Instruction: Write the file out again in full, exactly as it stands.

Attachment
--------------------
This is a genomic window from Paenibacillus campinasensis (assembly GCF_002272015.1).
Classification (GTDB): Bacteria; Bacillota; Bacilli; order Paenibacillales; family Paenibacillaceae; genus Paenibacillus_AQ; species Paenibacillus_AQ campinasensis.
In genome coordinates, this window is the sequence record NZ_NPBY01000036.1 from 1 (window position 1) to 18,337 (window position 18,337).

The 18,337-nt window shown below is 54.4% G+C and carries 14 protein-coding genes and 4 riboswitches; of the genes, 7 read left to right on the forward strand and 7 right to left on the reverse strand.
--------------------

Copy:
This is a genomic window from Paenibacillus campinasensis (assembly GCF_002272015.1).
Classification (GTDB): Bacteria; Bacillota; Bacilli; order Paenibacillales; family Paenibacillaceae; genus Paenibacillus_AQ; species Paenibacillus_AQ campinasensis.
In genome coordinates, this window is the sequence record NZ_NPBY01000036.1 from 1 (window position 1) to 18,337 (window position 18,337).

The 18,337-nt window shown below is 54.4% G+C and carries 14 protein-coding genes and 4 riboswitches; of the genes, 7 read left to right on the forward strand and 7 right to left on the reverse strand.